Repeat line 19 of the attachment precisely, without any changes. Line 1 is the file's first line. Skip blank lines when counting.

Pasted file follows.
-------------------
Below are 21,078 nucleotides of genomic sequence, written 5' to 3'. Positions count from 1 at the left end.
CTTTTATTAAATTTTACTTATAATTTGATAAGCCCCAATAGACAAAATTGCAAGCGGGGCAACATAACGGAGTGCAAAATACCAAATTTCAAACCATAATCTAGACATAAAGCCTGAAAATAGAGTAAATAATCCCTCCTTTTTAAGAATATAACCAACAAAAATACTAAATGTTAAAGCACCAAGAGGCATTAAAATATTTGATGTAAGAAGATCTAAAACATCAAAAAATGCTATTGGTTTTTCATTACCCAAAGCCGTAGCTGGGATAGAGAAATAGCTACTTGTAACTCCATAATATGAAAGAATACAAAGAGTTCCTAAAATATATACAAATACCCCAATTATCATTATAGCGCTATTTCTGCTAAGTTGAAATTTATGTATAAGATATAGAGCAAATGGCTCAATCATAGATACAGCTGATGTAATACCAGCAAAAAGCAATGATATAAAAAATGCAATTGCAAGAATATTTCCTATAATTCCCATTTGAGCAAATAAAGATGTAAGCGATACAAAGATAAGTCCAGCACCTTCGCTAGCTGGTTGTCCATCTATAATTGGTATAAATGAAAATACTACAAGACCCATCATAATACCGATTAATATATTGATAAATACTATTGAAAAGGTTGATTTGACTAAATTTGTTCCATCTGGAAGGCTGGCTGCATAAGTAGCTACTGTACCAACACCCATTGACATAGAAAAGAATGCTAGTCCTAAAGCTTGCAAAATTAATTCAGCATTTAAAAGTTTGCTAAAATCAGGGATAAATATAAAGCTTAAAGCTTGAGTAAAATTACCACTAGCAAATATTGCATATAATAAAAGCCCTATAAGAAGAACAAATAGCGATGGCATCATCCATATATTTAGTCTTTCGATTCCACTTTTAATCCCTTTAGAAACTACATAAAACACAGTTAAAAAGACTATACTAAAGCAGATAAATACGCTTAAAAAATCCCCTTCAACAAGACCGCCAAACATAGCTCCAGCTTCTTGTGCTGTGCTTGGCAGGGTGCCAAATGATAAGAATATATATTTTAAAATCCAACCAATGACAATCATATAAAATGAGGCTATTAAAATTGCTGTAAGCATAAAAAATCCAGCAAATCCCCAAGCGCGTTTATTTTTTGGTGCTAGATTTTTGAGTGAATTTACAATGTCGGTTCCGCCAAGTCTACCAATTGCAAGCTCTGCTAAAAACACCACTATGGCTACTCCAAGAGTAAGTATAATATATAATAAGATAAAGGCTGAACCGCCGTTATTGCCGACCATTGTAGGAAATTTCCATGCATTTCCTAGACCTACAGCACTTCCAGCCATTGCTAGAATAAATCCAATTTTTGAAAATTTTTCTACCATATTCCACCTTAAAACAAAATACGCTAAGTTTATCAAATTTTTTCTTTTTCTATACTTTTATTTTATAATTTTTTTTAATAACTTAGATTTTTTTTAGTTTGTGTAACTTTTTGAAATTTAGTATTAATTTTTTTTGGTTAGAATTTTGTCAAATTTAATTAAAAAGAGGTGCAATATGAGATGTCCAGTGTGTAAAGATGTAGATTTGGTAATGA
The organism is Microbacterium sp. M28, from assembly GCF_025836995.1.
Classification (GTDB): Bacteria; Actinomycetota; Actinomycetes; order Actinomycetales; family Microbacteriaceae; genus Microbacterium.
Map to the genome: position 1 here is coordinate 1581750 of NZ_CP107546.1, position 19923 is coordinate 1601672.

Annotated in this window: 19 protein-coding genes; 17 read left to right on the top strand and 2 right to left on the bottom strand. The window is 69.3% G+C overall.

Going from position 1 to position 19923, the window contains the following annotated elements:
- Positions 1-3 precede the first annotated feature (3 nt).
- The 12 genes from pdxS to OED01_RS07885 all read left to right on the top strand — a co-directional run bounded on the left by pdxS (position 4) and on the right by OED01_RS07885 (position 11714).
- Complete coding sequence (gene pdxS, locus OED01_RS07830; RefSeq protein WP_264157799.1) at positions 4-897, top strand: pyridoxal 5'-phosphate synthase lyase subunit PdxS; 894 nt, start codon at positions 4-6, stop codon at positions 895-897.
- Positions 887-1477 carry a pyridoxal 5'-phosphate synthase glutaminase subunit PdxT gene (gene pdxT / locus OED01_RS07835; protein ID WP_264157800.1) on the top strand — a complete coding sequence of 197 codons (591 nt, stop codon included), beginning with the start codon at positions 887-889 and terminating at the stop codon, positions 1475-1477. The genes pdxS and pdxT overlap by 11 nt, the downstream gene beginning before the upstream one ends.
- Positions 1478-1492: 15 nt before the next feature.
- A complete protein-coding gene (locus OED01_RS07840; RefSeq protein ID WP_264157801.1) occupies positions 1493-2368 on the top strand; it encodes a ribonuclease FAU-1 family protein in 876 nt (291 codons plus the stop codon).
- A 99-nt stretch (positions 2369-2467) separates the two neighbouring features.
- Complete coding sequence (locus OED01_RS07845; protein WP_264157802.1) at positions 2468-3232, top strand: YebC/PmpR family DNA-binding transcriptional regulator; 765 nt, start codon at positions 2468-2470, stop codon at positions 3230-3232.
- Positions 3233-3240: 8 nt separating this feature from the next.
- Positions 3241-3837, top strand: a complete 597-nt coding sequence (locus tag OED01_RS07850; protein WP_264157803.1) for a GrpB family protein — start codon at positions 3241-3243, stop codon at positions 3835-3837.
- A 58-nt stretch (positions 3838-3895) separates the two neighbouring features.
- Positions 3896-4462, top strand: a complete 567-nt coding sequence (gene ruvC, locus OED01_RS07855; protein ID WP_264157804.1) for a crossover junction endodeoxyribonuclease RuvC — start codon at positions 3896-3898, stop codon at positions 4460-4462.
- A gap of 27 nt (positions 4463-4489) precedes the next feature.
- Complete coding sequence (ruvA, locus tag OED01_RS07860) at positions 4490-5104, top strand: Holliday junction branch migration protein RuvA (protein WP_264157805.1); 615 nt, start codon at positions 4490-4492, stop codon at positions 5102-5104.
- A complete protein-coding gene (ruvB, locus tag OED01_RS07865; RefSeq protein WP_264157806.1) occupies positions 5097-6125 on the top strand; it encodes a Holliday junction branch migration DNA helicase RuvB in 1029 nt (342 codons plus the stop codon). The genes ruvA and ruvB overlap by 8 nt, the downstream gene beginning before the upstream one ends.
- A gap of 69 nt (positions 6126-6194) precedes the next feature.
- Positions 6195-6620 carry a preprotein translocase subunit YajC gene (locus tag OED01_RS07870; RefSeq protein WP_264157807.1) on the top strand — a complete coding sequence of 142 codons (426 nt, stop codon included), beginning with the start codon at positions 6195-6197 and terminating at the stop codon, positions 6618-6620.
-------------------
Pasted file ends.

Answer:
- Positions 3896-4462, top strand: a complete 567-nt coding sequence (gene ruvC, locus OED01_RS07855; protein ID WP_264157804.1) for a crossover junction endodeoxyribonuclease RuvC — start codon at positions 3896-3898, stop codon at positions 4460-4462.